Throwback Thursday: The No-Neck Edition
August 7, 2014
There are four and a half years between both my older sister and myself and my younger sister and myself. My older sister, Amy, took full advantage of that age difference (and I’m sure my younger sister will say the same of me). It’s really unfair because as kids four years is like the difference between Einstein and a kumquat as far as intelligence goes. You’ll notice two things about this picture, I have no neck (and no discernible neck would be photographed the first seven years of my life) and eyes slant when I laugh or smile.
From as early as I can remember Amy, told me I was adopted and really Chinese. No matter how unrealistic it is from an adult perspective looking back- at the time I believed her. She was very convincing and had really good answers and back stories. If I’d act up she’d tease/torment me with, “If you’re not good I’ll tell my Mom and we’ll send you back to your real family in China.”
She’d regale me with stories about how I came over on a boat and only ate fortune cookies to survive*. Never mind that I look exactly like my dad right down to the shape and color of his eyes (I was slow on the genetic uptake game). I’d threaten to go ask her Mom to tell me the truth. She was good. “You can’t ask my Mom she signed papers that said she could never tell you the truth.” Her nickname for me was “The No-Neck Chinaman*” and when we’d see Asian people out (which wasn’t all that often) she’d whisper that they might actually be my real family. Pure evil but even as I write this now I have tears streaming down my face laughing at the notion that diabolical and gullible made it through childhood.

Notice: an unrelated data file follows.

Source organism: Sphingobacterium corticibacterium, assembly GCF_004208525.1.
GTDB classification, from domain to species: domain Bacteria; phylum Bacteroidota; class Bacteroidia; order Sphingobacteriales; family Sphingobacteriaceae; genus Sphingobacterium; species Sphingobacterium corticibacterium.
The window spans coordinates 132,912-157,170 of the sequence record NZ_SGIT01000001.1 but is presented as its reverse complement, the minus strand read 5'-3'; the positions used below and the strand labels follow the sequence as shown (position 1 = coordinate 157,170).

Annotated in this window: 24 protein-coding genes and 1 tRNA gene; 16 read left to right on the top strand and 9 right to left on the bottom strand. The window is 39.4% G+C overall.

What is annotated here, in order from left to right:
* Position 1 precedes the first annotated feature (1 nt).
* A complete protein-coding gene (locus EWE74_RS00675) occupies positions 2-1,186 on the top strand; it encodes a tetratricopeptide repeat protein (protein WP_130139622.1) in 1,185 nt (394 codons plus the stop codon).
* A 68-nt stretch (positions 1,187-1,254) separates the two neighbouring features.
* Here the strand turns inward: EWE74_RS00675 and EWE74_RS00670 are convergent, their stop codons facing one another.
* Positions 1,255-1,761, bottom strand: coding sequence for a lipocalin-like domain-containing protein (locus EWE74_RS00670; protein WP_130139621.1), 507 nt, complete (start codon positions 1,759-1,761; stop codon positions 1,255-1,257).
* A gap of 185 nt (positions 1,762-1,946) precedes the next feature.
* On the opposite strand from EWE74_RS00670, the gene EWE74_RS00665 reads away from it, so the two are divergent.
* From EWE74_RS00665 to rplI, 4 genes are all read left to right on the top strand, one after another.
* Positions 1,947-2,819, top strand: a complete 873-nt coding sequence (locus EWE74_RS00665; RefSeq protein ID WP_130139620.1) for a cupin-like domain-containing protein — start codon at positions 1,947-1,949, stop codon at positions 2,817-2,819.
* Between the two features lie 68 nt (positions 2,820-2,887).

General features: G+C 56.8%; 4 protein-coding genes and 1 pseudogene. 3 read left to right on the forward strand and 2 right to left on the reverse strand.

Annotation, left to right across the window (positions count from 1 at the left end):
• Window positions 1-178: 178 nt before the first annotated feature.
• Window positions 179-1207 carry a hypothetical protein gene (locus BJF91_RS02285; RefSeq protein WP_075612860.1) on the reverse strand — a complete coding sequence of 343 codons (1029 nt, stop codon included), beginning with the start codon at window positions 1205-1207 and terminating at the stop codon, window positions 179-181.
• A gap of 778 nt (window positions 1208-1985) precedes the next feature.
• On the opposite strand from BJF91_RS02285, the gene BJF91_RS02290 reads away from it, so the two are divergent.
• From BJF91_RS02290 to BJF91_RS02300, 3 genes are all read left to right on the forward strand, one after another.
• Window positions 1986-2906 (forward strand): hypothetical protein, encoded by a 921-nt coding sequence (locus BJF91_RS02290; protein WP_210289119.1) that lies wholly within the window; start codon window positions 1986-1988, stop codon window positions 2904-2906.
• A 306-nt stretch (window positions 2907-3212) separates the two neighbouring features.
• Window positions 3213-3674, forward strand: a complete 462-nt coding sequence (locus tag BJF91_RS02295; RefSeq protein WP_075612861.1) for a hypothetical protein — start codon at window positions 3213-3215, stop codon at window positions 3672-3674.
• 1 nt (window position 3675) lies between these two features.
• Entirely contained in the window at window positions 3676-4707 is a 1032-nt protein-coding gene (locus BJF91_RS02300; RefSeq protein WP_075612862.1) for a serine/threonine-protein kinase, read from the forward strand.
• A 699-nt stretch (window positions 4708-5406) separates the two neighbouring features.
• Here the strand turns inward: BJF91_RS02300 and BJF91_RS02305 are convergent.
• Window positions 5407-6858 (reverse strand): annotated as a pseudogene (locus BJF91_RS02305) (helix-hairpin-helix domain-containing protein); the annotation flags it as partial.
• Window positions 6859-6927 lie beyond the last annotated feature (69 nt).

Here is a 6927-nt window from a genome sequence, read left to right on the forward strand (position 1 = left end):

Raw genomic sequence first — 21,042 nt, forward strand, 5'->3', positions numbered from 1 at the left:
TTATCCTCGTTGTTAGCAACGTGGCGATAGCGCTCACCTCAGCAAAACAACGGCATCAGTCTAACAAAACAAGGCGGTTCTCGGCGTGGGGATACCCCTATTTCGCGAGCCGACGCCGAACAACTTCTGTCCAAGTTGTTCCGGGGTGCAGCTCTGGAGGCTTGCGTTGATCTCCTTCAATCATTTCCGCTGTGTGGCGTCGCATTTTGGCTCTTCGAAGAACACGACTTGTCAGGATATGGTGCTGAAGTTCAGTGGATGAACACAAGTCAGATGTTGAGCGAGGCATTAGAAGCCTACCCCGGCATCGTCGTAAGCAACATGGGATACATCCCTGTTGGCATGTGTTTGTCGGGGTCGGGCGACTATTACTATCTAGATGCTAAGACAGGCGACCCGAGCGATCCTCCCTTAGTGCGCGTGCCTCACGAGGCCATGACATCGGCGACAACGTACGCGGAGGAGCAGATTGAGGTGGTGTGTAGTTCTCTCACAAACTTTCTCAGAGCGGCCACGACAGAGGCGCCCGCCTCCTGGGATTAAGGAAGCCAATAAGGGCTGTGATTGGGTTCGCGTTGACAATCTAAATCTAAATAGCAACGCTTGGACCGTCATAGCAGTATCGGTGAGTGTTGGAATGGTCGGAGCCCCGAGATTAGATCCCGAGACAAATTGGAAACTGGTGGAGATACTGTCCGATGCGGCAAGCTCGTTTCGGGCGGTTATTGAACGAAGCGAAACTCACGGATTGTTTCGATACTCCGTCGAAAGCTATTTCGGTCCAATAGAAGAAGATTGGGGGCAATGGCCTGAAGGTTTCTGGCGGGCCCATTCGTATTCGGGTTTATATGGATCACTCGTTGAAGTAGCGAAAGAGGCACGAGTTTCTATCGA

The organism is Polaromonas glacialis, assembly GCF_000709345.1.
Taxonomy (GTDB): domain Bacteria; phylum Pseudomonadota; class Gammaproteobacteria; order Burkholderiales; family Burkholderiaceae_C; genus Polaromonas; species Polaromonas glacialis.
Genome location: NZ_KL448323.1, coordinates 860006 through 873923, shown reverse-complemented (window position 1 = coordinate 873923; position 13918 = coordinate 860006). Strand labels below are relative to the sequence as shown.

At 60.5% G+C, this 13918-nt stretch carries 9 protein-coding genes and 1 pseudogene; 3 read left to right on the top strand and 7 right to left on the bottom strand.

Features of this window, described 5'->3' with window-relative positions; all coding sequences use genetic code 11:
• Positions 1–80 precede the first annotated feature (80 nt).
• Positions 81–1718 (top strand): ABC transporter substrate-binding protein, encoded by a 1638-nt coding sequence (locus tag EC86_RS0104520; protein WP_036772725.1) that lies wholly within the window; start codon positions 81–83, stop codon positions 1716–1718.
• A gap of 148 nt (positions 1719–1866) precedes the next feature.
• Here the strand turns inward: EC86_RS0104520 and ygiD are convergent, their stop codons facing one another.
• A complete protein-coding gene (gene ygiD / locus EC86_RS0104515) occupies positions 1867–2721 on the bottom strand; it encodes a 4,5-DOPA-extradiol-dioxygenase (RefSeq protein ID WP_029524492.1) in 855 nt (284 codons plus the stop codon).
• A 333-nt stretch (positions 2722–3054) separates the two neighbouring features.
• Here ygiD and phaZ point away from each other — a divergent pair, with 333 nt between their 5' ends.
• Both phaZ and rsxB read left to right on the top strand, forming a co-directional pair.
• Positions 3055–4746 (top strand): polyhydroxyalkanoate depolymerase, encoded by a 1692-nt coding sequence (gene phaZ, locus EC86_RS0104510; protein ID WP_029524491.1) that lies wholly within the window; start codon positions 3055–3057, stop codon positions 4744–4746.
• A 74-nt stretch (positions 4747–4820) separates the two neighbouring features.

To be fare I did tell my little sister we’d sell her to the gypsies. I don’t know how that started in the 1970’s but it must have been common because I just read about a similar story in a book and we all really thought they’d steal babies. My little sister couldn’t pronounce it right and she’d say, “Please don’t sell me to the Gippies.” What? I had a great teacher. Had I known how crazy they were (my frame of reference is the reality show Big Fat Gypsy Weddings), I would have offered myself up to dress like a real life toilet paper doll.
*We grew up in the 1970’s in a less than politically correct era please forgive our lack of culture and stereotypes which are in no way meant to demean any culture (we offended them all); and, I will spare the song she used to sing.
And our favorite song-(we’d dance around with tea towels on our heads pretending to be Cher):